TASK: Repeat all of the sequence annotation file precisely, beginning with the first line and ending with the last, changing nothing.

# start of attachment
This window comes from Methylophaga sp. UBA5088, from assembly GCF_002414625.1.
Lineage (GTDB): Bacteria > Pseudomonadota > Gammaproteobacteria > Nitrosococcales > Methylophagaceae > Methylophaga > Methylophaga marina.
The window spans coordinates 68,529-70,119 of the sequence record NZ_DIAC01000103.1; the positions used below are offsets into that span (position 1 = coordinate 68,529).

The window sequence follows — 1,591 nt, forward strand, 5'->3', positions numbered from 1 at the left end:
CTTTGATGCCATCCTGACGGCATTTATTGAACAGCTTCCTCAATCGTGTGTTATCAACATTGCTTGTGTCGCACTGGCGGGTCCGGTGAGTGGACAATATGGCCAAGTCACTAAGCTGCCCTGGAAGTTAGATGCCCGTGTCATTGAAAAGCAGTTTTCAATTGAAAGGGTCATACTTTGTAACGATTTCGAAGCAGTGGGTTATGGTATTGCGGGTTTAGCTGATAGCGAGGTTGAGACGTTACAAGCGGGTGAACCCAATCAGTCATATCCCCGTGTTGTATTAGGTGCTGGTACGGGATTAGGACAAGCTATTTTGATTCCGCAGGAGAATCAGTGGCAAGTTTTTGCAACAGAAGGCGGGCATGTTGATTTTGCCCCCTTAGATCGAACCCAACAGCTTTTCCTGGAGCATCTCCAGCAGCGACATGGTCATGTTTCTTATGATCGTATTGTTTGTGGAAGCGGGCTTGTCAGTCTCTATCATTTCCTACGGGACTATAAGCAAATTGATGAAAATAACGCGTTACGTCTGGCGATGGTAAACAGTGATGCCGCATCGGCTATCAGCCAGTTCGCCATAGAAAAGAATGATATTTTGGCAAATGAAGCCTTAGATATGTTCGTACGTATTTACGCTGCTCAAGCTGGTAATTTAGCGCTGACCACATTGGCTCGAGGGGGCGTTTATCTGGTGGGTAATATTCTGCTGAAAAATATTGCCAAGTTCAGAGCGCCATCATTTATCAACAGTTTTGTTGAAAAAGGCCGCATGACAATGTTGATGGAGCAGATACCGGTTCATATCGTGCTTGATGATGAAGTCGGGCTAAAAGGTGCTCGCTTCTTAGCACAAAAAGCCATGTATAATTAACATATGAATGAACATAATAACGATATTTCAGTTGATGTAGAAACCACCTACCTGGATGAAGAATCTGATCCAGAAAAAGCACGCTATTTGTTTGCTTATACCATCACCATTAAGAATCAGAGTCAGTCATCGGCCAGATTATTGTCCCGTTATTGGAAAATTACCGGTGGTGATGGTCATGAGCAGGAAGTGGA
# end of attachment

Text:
This window comes from Methylophaga sp. UBA5088, from assembly GCF_002414625.1.
Lineage (GTDB): Bacteria > Pseudomonadota > Gammaproteobacteria > Nitrosococcales > Methylophagaceae > Methylophaga > Methylophaga marina.
The window spans coordinates 68,529-70,119 of the sequence record NZ_DIAC01000103.1; the positions used below are offsets into that span (position 1 = coordinate 68,529).

The window sequence follows — 1,591 nt, forward strand, 5'->3', positions numbered from 1 at the left end:
CTTTGATGCCATCCTGACGGCATTTATTGAACAGCTTCCTCAATCGTGTGTTATCAACATTGCTTGTGTCGCACTGGCGGGTCCGGTGAGTGGACAATATGGCCAAGTCACTAAGCTGCCCTGGAAGTTAGATGCCCGTGTCATTGAAAAGCAGTTTTCAATTGAAAGGGTCATACTTTGTAACGATTTCGAAGCAGTGGGTTATGGTATTGCGGGTTTAGCTGATAGCGAGGTTGAGACGTTACAAGCGGGTGAACCCAATCAGTCATATCCCCGTGTTGTATTAGGTGCTGGTACGGGATTAGGACAAGCTATTTTGATTCCGCAGGAGAATCAGTGGCAAGTTTTTGCAACAGAAGGCGGGCATGTTGATTTTGCCCCCTTAGATCGAACCCAACAGCTTTTCCTGGAGCATCTCCAGCAGCGACATGGTCATGTTTCTTATGATCGTATTGTTTGTGGAAGCGGGCTTGTCAGTCTCTATCATTTCCTACGGGACTATAAGCAAATTGATGAAAATAACGCGTTACGTCTGGCGATGGTAAACAGTGATGCCGCATCGGCTATCAGCCAGTTCGCCATAGAAAAGAATGATATTTTGGCAAATGAAGCCTTAGATATGTTCGTACGTATTTACGCTGCTCAAGCTGGTAATTTAGCGCTGACCACATTGGCTCGAGGGGGCGTTTATCTGGTGGGTAATATTCTGCTGAAAAATATTGCCAAGTTCAGAGCGCCATCATTTATCAACAGTTTTGTTGAAAAAGGCCGCATGACAATGTTGATGGAGCAGATACCGGTTCATATCGTGCTTGATGATGAAGTCGGGCTAAAAGGTGCTCGCTTCTTAGCACAAAAAGCCATGTATAATTAACATATGAATGAACATAATAACGATATTTCAGTTGATGTAGAAACCACCTACCTGGATGAAGAATCTGATCCAGAAAAAGCACGCTATTTGTTTGCTTATACCATCACCATTAAGAATCAGAGTCAGTCATCGGCCAGATTATTGTCCCGTTATTGGAAAATTACCGGTGGTGATGGTCATGAGCAGGAAGTGGA